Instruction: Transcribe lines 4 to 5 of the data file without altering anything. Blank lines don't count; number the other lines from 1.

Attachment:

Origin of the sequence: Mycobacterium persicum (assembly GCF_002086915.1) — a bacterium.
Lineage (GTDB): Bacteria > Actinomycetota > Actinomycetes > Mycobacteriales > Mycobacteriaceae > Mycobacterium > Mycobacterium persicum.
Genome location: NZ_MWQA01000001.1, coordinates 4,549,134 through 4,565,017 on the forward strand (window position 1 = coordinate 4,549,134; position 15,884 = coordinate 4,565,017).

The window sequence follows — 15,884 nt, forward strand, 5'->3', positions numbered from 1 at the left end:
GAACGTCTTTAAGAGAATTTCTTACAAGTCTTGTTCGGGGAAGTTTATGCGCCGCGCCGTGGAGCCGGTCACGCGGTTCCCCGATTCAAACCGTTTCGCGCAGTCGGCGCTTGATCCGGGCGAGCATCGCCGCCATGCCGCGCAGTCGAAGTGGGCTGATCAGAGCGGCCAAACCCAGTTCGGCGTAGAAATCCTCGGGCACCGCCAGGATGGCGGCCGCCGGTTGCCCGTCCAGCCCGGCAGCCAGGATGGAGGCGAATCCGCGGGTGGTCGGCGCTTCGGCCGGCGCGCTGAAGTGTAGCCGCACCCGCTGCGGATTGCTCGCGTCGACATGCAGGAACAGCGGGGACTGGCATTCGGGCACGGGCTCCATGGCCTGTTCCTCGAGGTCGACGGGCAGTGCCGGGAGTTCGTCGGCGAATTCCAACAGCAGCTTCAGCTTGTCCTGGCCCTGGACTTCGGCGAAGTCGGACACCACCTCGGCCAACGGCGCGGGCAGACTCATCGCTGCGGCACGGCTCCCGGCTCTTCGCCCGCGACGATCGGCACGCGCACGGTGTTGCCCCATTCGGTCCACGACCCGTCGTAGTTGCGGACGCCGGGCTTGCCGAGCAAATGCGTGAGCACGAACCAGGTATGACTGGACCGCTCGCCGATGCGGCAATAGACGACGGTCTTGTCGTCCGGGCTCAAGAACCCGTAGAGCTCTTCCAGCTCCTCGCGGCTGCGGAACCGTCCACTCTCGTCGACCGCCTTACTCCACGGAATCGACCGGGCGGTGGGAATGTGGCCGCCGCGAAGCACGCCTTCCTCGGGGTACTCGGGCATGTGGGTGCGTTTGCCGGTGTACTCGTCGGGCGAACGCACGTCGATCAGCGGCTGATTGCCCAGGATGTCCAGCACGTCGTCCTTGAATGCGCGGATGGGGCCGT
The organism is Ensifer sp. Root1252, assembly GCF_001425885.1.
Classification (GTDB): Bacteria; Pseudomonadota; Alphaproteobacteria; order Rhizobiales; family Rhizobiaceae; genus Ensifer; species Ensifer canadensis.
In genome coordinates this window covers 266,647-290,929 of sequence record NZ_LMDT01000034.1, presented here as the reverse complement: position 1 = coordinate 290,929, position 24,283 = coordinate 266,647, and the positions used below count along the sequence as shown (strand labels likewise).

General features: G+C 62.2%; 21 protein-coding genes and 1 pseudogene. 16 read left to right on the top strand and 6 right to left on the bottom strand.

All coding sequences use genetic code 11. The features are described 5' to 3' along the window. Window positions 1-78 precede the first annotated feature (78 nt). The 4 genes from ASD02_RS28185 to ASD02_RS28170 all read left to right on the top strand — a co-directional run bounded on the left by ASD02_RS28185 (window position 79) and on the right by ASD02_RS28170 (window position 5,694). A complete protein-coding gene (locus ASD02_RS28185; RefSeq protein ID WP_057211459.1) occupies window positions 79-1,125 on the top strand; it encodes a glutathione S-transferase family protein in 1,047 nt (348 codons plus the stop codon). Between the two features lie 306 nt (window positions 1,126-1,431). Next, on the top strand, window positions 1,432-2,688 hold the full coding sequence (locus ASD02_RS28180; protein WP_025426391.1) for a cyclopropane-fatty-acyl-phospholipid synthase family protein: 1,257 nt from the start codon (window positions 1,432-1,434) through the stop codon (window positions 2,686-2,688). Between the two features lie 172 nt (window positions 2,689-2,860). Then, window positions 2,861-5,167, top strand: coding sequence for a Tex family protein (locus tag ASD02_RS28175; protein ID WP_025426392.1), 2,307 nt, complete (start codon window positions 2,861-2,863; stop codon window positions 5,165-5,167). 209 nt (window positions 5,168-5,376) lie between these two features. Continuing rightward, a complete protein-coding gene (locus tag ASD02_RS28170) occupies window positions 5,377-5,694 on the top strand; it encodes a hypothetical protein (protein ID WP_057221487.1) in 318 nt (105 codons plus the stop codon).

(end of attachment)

The window sequence follows — 15,884 nt, forward strand, 5'->3', positions numbered from 1 at the left end:
GAACGTCTTTAAGAGAATTTCTTACAAGTCTTGTTCGGGGAAGTTTATGCGCCGCGCCGTGGAGCCGGTCACGCGGTTCCCCGATTCAAACCGTTTCGCGCAGTCGGCGCTTGATCCGGGCGAGCATCGCCGCCATGCCGCGCAGTCGAAGTGGGCTGATCAGAGCGGCCAAACCCAGTTCGGCGTAGAAATCCTCGGGCACCGCCAGGATGGCGGCCGCCGGTTGCCCGTCCAGCCCGGCAGCCAGGATGGAGGCGAATCCGCGGGTGGTCGGCGCTTCGGCCGGCGCGCTGAAGTGTAGCCGCACCCGCTGCGGATTGCTCGCGTCGACATGCAGGAACAGCGGGGACTGGCATTCGGGCACGGGCTCCATGGCCTGTTCCTCGAGGTCGACGGGCAGTGCCGGGAGTTCGTCGGCGAATTCCAACAGCAGCTTCAGCTTGTCCTGGCCCTGGACTTCGGCGAAGTCGGACACCACCTCGGCCAACGGCGCGGGCAGACTCATCGCTGCGGCACGGCTCCCGGCTCTTCGCCCGCGACGATCGGCACGCGCACGGTGTTGCCCCATTCGGTCCACGACCCGTCGTAGTTGCGGACGCCGGGCTTGCCGAGCAAATGCGTGAGCACGAACCAGGTATGACTGGACCGCTCGCCGATGCGGCAATAGACGACGGTCTTGTCGTCCGGGCTCAAGAACCCGTAGAGCTCTTCCAGCTCCTCGCGGCTGCGGAACCGTCCACTCTCGTCGACCGCCTTACTCCACGGAATCGACCGGGCGGTGGGAATGTGGCCGCCGCGAAGCACGCCTTCCTCGGGGTACTCGGGCATGTGGGTGCGTTTGCCGGTGTACTCGTCGGGCGAACGCACGTCGATCAGCGGCTGATTGCCCAGGATGTCCAGCACGTCGTCCTTGAATGCGCGGATGGGGCCGT